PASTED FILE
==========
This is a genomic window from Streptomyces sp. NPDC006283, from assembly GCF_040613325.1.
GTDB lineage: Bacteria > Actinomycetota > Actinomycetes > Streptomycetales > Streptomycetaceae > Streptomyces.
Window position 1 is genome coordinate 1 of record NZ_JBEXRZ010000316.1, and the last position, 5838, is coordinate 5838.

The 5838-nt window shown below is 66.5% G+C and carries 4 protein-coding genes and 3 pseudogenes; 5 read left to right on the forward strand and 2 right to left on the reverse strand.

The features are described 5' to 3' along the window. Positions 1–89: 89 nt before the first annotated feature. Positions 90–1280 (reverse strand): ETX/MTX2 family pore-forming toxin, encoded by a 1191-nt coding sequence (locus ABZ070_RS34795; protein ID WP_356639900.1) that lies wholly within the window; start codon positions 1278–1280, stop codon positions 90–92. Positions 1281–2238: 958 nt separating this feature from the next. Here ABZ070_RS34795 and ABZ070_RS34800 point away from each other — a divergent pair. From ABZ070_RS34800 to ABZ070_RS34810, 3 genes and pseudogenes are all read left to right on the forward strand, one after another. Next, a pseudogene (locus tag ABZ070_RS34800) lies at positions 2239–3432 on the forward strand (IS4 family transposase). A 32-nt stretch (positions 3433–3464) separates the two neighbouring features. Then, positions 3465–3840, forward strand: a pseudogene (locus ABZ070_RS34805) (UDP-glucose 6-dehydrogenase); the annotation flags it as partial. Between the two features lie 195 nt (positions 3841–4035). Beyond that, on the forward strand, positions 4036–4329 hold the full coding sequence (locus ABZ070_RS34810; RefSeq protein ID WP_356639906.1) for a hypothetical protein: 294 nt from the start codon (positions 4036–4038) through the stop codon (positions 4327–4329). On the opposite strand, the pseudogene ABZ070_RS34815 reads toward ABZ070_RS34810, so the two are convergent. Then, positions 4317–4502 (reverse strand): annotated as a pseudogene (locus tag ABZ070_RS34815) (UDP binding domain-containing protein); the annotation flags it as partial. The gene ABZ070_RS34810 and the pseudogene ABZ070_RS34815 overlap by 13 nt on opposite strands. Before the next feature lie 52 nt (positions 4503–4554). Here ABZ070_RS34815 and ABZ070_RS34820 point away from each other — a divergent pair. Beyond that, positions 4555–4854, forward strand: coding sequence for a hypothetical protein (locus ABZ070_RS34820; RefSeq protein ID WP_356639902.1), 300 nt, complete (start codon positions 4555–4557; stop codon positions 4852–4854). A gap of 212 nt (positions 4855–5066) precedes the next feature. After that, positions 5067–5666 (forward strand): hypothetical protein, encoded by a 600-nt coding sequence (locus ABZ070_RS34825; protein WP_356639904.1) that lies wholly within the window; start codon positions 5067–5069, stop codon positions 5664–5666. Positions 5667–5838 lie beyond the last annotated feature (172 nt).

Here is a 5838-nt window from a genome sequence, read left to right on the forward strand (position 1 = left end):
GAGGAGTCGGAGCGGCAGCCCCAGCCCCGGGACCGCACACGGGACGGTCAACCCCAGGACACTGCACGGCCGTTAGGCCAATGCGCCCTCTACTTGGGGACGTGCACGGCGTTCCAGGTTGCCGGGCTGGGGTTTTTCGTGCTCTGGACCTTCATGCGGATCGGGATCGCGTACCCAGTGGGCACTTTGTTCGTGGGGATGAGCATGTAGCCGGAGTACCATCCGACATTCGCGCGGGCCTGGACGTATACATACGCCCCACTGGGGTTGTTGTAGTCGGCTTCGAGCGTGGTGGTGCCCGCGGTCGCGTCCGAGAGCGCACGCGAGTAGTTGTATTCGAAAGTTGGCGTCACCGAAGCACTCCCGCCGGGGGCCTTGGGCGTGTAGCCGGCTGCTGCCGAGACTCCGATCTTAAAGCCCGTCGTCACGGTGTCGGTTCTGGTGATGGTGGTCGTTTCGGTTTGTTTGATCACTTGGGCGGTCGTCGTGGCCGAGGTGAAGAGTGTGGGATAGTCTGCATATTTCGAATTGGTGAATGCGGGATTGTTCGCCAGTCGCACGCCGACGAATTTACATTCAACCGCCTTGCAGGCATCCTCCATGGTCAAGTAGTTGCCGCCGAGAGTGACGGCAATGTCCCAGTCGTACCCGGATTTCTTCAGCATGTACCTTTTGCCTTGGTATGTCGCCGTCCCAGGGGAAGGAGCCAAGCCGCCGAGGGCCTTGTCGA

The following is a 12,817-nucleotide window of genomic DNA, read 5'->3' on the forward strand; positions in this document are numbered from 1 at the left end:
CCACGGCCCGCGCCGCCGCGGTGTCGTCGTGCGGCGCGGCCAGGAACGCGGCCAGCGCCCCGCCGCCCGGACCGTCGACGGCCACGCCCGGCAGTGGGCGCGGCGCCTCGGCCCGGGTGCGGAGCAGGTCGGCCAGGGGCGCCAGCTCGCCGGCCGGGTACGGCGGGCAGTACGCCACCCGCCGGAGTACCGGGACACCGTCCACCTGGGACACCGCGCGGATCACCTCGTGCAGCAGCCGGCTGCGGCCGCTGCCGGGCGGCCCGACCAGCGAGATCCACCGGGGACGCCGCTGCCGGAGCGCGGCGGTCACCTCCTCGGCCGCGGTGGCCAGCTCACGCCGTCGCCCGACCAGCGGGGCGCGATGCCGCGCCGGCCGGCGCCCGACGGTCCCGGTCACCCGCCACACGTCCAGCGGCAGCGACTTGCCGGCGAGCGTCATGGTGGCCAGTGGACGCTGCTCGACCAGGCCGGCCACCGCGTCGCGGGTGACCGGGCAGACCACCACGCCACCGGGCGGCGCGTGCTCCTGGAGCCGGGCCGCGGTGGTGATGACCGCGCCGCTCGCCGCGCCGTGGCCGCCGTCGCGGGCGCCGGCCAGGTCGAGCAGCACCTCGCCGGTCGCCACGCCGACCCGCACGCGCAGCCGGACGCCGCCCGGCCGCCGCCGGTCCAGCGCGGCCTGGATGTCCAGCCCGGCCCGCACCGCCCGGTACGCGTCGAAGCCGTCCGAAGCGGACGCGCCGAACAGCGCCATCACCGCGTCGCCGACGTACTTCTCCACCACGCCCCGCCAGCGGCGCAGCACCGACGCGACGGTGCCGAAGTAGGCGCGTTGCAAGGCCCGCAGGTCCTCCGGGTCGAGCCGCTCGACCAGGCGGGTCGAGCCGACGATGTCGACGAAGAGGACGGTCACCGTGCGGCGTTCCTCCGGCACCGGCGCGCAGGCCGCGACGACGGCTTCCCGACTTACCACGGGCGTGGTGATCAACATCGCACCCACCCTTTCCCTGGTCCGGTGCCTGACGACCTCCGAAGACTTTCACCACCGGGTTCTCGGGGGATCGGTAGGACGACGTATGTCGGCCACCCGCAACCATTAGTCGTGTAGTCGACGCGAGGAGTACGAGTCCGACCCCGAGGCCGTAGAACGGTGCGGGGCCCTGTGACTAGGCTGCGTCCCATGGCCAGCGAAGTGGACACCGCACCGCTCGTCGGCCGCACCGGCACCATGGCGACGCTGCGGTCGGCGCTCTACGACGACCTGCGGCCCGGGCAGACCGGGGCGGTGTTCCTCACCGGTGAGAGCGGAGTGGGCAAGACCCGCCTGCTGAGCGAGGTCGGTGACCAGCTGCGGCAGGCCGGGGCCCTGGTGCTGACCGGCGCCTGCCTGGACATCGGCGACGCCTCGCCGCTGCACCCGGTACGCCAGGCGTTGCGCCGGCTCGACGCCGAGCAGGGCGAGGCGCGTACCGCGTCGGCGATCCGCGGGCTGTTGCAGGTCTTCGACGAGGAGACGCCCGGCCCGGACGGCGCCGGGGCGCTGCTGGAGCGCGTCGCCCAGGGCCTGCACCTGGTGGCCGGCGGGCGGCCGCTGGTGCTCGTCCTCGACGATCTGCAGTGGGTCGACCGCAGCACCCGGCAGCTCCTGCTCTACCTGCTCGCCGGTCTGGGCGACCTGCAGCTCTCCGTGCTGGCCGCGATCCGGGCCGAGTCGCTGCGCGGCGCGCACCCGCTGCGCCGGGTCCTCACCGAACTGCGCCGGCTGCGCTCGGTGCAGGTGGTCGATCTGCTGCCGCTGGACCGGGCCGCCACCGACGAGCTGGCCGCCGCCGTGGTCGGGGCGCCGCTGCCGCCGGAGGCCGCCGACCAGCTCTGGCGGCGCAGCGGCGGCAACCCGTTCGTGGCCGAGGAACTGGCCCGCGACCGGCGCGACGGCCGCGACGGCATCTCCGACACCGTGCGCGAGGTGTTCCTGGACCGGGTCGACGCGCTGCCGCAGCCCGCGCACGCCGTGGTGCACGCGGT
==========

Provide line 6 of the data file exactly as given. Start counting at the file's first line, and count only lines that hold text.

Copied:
Here is a 5838-nt window from a genome sequence, read left to right on the forward strand (position 1 = left end):